The Ancients' Blue

The Ancients' Blue


Why the Murex Snail Dye wasn't Blue in Ancient Times

Various snail dye colours.  The middle one is the Tyrian Purple for the Murex Trunculus snail
Various snail dye colours. The middle one is the Tyrian Purple for the Murex Trunculus snail

Tyrian Purple is a purple dye pigment made from the mucus of several species of Murex snail.  In particular the Hexaplex trunculus is the snail being used by  Ptil Tekhelet.  This group puts forward that this snail's dye was the original blue tekheleth used by Ancient Israelites.  However Israeli chemist, Zvi C. Koren, disputes this, in his articles responding to the assertions of Baruch Sterman and Judy Taubes Sterman of the Ptil Tekhelt Foundation group.  Professor Zvi C. Koren is the director of the Edelstein Center for the Analysis of Ancient Artifacts at the Shenker College of Engineering and Design in Ramat Gan, Israel.   

This picture of the different snails and the dyes they each give came from Wikipedia's article on 'Tyrian Purple', see here.

I have taken excerpts from two of Zvi C.Koren's articles explaining why the dye from these snails could not have produced a blue in ancient times.  He still believes that these snails produced the dye used for biblical purposes, but that tekheleth is actually purple, not blue.   

It would be helpful to have a brief understanding of the chemistry that Zvi Koren is referring to, so it can understood why he is correct.  If you go here, you can quickly see the process and the important elements required to understand what he will be talking about.

These are excerpts from the articles:

'The ANCIENTS—Jewish or non-Jewish—could not, and would not, produce daylight sky-blue from the snail pigments with the methods, materials and tools available to the ANCIENT dyer.'

My published scientific experiments with completely all-natural dyeings with the snail pigments clearly show that air must be prevented from entering the dye bath and thus this solution would have needed to be covered at all times, except for the very brief periods of gentle stirring.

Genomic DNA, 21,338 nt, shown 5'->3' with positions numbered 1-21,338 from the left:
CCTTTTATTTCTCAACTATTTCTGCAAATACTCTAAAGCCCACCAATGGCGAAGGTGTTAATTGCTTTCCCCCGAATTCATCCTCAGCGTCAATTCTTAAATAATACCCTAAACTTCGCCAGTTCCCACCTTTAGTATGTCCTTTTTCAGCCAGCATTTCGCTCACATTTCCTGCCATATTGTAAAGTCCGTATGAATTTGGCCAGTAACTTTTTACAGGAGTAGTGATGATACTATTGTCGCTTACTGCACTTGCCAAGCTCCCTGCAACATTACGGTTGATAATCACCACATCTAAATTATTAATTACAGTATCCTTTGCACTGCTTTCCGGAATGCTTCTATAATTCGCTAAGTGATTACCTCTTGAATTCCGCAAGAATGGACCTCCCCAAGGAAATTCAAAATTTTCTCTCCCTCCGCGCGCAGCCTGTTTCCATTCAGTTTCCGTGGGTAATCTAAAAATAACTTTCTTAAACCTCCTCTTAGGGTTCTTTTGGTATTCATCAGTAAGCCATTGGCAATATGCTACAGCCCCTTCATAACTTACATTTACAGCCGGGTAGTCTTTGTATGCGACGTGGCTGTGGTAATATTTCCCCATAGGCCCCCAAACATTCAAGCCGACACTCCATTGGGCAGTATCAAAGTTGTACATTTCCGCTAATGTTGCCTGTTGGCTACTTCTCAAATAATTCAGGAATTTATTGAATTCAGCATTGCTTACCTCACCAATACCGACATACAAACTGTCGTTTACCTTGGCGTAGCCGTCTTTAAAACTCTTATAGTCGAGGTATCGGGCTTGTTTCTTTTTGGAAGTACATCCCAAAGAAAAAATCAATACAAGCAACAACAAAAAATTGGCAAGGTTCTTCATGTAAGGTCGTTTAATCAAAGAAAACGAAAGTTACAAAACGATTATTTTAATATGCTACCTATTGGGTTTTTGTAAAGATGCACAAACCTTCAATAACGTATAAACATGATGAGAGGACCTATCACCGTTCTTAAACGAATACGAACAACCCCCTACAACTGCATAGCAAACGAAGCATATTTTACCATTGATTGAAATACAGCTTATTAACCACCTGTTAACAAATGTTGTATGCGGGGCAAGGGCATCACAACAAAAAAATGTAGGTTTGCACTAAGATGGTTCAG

Glass is obviously transparent, but in ancient times the Phoenicians and their contemporaries used CLAY vats (the Romans also used metal pots), which are obviously NON-transparent. Thus, light would not—could not—have entered the solution, especially since the solution needed to be covered as I stated above. 

In conclusion, based on my experiments and chemical investigations of the science of this process and of the science associated with the snail pigments, the only possible color of tekhelet-dyed wool is blue-purple, as my analyses have shown that it has violet as well as both blue and red dye components. The shades could of course be referred to as purplish blue or bluish purple, but NOT blue or daylight sky-blue!

"The authors’ (the Stremans) organization uses a method known since the 1930s, which was also used by my late colleague, Prof. Elsner, that transforms much of the red and violet components in the dissolved pigment to the blue indigo dye by exposing the dye solution to sunlight. This method does not produce “pure” indigo, as the authors state; my chemical analyses show that the other components are still present. In addition, this technique is performed by first dissolving the pigment with a strongly reactive synthetic chemical reagent not available in antiquity.

Fourthly, in my experiments with the pigment, the only way in antiquity that the pigment could be dissolved by using only the natural materials available at the time was by the very slow bacterial action under anaerobic conditions, which thus required eliminating as much air (oxygen) as possible from entering the dye solution. In order to accomplish this, it was thus necessary to cover the dyeing vessel without exposing the dye solution to the action of the sun, and thus the original red and violet components in the pigment would be essentially unchanged."

A Few Final Thoughts!

Clear glass was essential to expose this dye to ultraviolet light, to allow the Murex dye to turn blue.  Alas, clear glass was not realized until about 100CE.  Wikipedia says; 'With the discovery of clear glass (through the introduction of manganese dioxide), by glass blowers in Alexandria circa 100 AD'..., here 

The last thought I'd like to leave you with is that if the Murex snail dye did not give a blue in ancient times, then the archeological finds of blue indigo, earlier that 100CE can never be attributed to the Murex indigo dye!